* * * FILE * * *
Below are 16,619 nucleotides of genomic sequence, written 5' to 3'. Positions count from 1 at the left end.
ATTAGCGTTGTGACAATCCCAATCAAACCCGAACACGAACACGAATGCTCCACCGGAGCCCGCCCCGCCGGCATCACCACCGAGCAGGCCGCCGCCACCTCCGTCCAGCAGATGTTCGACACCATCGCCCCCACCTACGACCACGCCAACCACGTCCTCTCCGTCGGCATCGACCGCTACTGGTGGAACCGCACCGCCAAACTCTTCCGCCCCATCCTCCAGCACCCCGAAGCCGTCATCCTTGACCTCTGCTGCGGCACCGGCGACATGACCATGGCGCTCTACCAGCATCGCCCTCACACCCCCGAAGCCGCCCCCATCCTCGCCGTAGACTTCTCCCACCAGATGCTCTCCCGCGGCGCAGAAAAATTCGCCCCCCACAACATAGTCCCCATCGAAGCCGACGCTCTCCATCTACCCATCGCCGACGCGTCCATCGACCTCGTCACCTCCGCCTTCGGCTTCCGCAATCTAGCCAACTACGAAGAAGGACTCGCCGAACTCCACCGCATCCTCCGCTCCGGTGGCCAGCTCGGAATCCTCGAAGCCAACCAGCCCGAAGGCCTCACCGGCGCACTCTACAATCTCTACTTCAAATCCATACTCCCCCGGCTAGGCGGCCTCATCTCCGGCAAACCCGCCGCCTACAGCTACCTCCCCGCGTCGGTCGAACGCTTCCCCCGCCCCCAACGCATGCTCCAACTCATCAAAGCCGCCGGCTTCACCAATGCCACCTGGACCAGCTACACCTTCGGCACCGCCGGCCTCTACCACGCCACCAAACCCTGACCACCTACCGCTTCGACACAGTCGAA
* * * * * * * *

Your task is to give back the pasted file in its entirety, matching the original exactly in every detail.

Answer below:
Below are 16,619 nucleotides of genomic sequence, written 5' to 3'. Positions count from 1 at the left end.
ATTAGCGTTGTGACAATCCCAATCAAACCCGAACACGAACACGAATGCTCCACCGGAGCCCGCCCCGCCGGCATCACCACCGAGCAGGCCGCCGCCACCTCCGTCCAGCAGATGTTCGACACCATCGCCCCCACCTACGACCACGCCAACCACGTCCTCTCCGTCGGCATCGACCGCTACTGGTGGAACCGCACCGCCAAACTCTTCCGCCCCATCCTCCAGCACCCCGAAGCCGTCATCCTTGACCTCTGCTGCGGCACCGGCGACATGACCATGGCGCTCTACCAGCATCGCCCTCACACCCCCGAAGCCGCCCCCATCCTCGCCGTAGACTTCTCCCACCAGATGCTCTCCCGCGGCGCAGAAAAATTCGCCCCCCACAACATAGTCCCCATCGAAGCCGACGCTCTCCATCTACCCATCGCCGACGCGTCCATCGACCTCGTCACCTCCGCCTTCGGCTTCCGCAATCTAGCCAACTACGAAGAAGGACTCGCCGAACTCCACCGCATCCTCCGCTCCGGTGGCCAGCTCGGAATCCTCGAAGCCAACCAGCCCGAAGGCCTCACCGGCGCACTCTACAATCTCTACTTCAAATCCATACTCCCCCGGCTAGGCGGCCTCATCTCCGGCAAACCCGCCGCCTACAGCTACCTCCCCGCGTCGGTCGAACGCTTCCCCCGCCCCCAACGCATGCTCCAACTCATCAAAGCCGCCGGCTTCACCAATGCCACCTGGACCAGCTACACCTTCGGCACCGCCGGCCTCTACCACGCCACCAAACCCTGACCACCTACCGCTTCGACACAGTCGAA